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It has all the feel of undesired, desperate homelessness — more like a scene we’d find under a bridge than under our Christmas tree. We know this story, but as we see it as it really was, it seems so wrong. And echoing in our ears are our own words, “Surely we can find some room somewhere! The real Christmas was nothing like the Christmas we’ve come to know, with its traditions, memories, and legends.

And we are hit with the shock of a truth we’ve known all our lives: This young girl just gave birth to a baby — — in a pasture! It was a desperate moment that occurred for a desperate reason.

The Word became flesh (John ) so that the Word could become sin for us condemned sinners, and die for us that we might be made righteous in him (2 Corinthians ).

He is author of three books, Not by Sight, Things Not Seen, and Don’t Follow Your Heart. We look back at the girl and the child, just as Palestinian darkness begins to swirl with a familiar light.

He and his wife live in the Twin Cities with their five children. Advent — a season, so full of tradition, so full of memory, so full of legend. Suddenly, we find ourselves standing where Luke had found us.

And as we do, all we see begins to swirl into an unfamiliar darkness. The smoky scents of fire, foods, burning oils, and manure smell strange. She has bits of straw in her long, messy, dark hair, and she is wrapped in dirty cloaks and a blanket. Our Advent traditions did not prepare us for the earthy realness of the real Advent. We are unnerved to realize that, had we not already known, we would not have recognized him at all. But seared in our minds is the pathetic picture of the holy, homeless mother and child.Suddenly, we find ourselves standing in what we somehow know is a small, ancient Palestinian village on an unusually starry night. A split-second look tells us how difficult this night has been for her. Even more distressing, we see beside her a small, crude, dirty feeding trough in which lays a sleeping newborn, wrapped tightly in unsanitary, blood-smeared cloths. This scene, the real Christmas, has nothing of the feeling of the Christmas we know. He, calmly looking from the child to us, quietly says, “There was no place for them in the inn” (Luke 2:7). No place besides a field for the Maker of the world? Bustling and bursting Bethlehem had no room for the advent of Jesus.And a season so full, often over-full, bustling and bursting with the exhausting activity of keeping traditions, creating memories, and recalling legends. Luke leads us beyond the village and down a dark, twisting rocky path to some ignored, ignoble spot where we suddenly come upon a sight that we find surprisingly disturbing. There are the Christmas lists, the half-trimmed tree, the holiday movie paused, and pans in the sink.And as Advent begins, Luke comes to us, as a kind of holy ghost of Christmas past, bidding us to lay aside for the moment our Christmas lists, leave the half-trimmed tree, pause the holiday movie, dry our hands from washing the cookie pans, and follow him. Not ten feet away, asleep on the ground, near a small fire that has burned down to embers, is a peasant girl. It does not look anything like the manger scenes and illustrated books of our childhood. And no divine, heavenly glow emanates from the child. In fact, there is nothing about this child to suggest the unfathomable mystery of who he is. The familiar stress of the bustling and bursting schedule of Advent activities reawakens.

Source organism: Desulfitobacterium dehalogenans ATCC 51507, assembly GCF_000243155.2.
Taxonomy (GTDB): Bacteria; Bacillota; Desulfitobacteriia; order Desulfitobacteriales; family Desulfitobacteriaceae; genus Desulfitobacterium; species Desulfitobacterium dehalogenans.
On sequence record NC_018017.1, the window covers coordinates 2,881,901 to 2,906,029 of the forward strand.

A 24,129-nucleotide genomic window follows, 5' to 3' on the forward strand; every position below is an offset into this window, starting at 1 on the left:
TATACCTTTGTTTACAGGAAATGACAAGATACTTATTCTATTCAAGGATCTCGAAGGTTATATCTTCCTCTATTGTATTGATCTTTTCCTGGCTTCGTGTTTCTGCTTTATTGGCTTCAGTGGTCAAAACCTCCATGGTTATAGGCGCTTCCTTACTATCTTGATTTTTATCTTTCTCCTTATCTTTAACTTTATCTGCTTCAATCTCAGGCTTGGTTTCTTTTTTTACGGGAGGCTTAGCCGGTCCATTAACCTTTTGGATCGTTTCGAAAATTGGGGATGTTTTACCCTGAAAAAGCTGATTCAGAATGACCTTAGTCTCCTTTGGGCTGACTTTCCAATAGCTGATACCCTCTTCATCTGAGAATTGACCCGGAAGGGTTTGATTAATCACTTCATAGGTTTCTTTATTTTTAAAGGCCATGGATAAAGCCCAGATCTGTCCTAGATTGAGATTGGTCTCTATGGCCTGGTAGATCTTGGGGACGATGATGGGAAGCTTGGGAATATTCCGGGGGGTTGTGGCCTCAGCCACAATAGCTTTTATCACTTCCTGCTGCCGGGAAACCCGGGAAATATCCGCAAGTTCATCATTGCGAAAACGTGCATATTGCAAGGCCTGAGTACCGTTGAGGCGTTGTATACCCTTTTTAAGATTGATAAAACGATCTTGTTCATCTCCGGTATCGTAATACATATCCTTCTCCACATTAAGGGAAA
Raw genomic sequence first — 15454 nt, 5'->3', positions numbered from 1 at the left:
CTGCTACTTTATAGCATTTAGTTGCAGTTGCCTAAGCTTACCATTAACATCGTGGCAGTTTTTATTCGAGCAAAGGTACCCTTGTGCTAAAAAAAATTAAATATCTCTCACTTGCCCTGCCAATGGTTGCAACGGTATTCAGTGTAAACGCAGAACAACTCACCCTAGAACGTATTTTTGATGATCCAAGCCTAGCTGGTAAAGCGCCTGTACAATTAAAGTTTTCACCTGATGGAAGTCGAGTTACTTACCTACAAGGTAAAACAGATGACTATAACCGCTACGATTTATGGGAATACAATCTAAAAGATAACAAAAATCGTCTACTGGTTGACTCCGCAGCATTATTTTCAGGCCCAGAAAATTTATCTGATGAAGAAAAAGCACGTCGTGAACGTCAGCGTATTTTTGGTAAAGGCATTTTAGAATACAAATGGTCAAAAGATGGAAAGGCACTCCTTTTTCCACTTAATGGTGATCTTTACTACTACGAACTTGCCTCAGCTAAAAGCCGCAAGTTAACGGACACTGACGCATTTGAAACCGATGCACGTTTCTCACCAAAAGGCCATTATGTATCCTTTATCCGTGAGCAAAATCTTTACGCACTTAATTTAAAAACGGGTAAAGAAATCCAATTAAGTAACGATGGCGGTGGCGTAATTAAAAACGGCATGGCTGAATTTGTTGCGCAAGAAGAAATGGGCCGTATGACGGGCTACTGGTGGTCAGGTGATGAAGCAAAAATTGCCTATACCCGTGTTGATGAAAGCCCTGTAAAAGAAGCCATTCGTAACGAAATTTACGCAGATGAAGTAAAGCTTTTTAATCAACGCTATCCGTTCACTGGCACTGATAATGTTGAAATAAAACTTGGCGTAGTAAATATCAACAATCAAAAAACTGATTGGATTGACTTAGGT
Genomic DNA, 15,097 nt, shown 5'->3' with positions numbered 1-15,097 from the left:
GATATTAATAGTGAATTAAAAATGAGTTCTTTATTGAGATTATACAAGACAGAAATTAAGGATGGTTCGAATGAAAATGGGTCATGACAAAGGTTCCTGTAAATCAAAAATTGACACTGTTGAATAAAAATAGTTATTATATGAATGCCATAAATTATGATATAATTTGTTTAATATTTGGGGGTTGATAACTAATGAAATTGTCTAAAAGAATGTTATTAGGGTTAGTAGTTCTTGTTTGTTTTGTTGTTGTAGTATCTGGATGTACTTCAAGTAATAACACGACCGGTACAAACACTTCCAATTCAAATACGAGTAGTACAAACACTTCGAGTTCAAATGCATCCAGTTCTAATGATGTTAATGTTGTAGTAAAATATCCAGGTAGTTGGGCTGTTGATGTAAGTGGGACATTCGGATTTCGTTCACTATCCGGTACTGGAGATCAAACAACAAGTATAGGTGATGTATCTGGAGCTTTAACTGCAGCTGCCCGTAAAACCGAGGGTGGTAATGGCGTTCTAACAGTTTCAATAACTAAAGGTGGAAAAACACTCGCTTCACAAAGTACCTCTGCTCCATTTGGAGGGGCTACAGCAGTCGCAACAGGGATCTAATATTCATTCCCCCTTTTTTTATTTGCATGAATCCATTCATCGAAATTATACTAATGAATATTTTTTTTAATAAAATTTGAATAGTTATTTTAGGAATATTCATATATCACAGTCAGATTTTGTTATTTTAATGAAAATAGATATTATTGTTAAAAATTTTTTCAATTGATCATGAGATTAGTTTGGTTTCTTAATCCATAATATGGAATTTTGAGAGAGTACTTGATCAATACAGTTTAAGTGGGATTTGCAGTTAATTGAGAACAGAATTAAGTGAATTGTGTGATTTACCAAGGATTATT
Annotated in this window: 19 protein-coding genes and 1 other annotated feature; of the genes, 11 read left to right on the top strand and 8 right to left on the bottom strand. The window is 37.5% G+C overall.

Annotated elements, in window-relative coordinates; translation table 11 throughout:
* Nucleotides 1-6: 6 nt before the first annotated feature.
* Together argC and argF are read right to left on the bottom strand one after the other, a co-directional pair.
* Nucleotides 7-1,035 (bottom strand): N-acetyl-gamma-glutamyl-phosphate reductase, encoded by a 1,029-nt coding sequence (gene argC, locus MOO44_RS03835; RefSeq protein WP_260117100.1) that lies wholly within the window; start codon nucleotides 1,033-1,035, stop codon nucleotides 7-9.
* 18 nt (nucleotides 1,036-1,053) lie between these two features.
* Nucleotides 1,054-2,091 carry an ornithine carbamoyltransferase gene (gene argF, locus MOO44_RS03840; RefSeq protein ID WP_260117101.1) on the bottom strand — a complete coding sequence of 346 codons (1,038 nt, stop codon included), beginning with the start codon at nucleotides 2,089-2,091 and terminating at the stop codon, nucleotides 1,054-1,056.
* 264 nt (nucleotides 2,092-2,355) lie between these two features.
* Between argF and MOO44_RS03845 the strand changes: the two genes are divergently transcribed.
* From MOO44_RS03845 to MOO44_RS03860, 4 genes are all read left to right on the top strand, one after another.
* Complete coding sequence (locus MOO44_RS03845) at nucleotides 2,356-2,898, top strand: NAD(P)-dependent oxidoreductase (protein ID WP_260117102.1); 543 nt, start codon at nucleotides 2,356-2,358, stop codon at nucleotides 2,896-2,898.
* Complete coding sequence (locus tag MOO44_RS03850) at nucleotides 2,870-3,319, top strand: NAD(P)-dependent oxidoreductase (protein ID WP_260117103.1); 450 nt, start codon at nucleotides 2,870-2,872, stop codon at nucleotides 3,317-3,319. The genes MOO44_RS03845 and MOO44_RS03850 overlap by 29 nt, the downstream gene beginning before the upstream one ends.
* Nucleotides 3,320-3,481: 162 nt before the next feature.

Rose Publishing creates full-color products (award-winning books, wall charts, pamphlets, DVD-based curriculum, and Power Points®).They are designed for personal, church, small group, and school use, and are packed with easy-to-understand diagrams, illustrations, maps, photos, charts, and time lines to bring Christian teachings to life.